I just wonder, what on earth is so complicated? I happen to know first-hand that an appointment system for a few workstations is not at all expensive. (I work for TimeTrade Appointment Systems.) Instead, they have a line of people out into the hall – sick and injured people, typically – and they cheerfully (genuinely cheerful) say "Oh, you don't need an appointment."

Right: just show up and wait. We'll get to you when we get to you. Reminds me of the t-shirt that says "I don't have a drinking problem. I drink, I get drunk, I fall down. No problem."

Methinks the world of healthcare is (mostly) so wrapped up in its own importance that it doesn't even occur to them to respect their customers' time. And that's gotta change.

Sunday, July 19, 2009

Terrific Apollo 11 photos

This is a small break from our usual health-related fare, for good reason. (I say so, and it's my blog, so my opinion rules.)

The Boston Globe's site has a terrific series of 40 photos about the Apollo moon landing 40 years ago. Most are pictures I've never seen. I encourage you to go look.

Amidst all the world's cynicism and uproar today, this story continues to inspire, and for good reason.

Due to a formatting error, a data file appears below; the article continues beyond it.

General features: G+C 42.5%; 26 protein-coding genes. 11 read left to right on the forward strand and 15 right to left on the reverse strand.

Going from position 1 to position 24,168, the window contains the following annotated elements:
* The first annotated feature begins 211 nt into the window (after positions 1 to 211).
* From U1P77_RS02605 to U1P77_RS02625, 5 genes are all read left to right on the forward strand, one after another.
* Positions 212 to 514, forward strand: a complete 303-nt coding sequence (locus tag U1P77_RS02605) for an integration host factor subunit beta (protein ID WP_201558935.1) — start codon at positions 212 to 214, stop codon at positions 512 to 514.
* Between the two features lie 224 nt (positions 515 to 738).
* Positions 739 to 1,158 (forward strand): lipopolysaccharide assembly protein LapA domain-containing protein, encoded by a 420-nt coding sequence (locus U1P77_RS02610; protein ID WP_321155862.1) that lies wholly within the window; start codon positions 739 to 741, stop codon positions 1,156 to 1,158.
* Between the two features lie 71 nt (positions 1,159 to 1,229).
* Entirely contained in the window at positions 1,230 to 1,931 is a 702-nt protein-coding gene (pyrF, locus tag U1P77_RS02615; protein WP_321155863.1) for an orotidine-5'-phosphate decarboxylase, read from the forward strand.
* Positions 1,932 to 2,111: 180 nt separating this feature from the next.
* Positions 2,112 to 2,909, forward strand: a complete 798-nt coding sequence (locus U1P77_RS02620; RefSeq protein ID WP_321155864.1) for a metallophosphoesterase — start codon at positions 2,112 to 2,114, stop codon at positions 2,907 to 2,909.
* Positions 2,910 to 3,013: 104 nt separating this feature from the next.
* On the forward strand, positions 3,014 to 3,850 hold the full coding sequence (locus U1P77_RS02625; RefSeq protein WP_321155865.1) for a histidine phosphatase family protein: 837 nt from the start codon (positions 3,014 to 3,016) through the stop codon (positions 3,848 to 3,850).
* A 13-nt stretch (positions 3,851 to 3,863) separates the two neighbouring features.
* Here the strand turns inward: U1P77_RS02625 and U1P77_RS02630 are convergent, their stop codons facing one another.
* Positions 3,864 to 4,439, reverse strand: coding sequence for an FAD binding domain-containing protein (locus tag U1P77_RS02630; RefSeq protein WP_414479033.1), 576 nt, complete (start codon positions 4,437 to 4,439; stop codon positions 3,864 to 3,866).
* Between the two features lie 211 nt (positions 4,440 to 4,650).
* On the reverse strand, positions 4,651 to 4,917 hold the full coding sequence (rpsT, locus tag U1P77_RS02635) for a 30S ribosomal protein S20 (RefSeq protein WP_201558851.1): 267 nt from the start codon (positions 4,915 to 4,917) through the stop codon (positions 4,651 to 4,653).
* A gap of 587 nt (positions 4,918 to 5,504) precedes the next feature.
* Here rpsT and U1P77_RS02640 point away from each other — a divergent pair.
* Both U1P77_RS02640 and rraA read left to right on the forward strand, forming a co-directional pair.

My favorite pair: Neil Armstrong before the launch...

...and after he'd walked on the moon:

These astronauts were all tough-guy military test pilots, but I recognize that smile: I knew an awful lot of hippies who had exactly that same grin on their faces back then, albeit for different reasons. It's called, approximately, a spit-eating grin.

Call me a fool, but humanity continues to inspire me. That was forty years ago, people. Think what more we will achieve.


A tip of the hat to fellow alum Mike Laird for this.

Thursday, July 9, 2009

BIDMC's Dr. David McDermott on medical options for kidney cancer patients

In May I posted an interview with Dr. Andrew Wagner, the surgeon at Boston's Beth Israel Deaconess Medical Center who removed my cancerous kidney (and adrenal gland) in March 2007. In that interview we discussed the surgical options available to kidney cancer patients.

Here's the second in what I hope will be a series of podcasts for kidney cancer patients. This time it's oncologist Dr. David McDermott, of the famous Atkins-McDermott team.

Doctors McDermott and Wagner head the renal tumor program at BIDMC, which is an integrated "solution shop," a term used in some of the latest views of how to design healthcare delivery systems. More on that, another day. But for now, here's the interview.

p.s. Yeah, I know 40 minutes is too long. But y'know what else? Concerns about things like that are what keep people from trying things. And for better or worse, I just ain't the kind of guy who's afraid to try. Having been through this twice now, I can see a LOT of things I hope to do better in the future.

So hey, what are YOU not trying because you figure you gotta first know what you're doing?

Next in this series, Sept. 1, 2009:
Dr. McDermott discusses MDX-1106, an experiment treatment

Or, view all my podcast posts.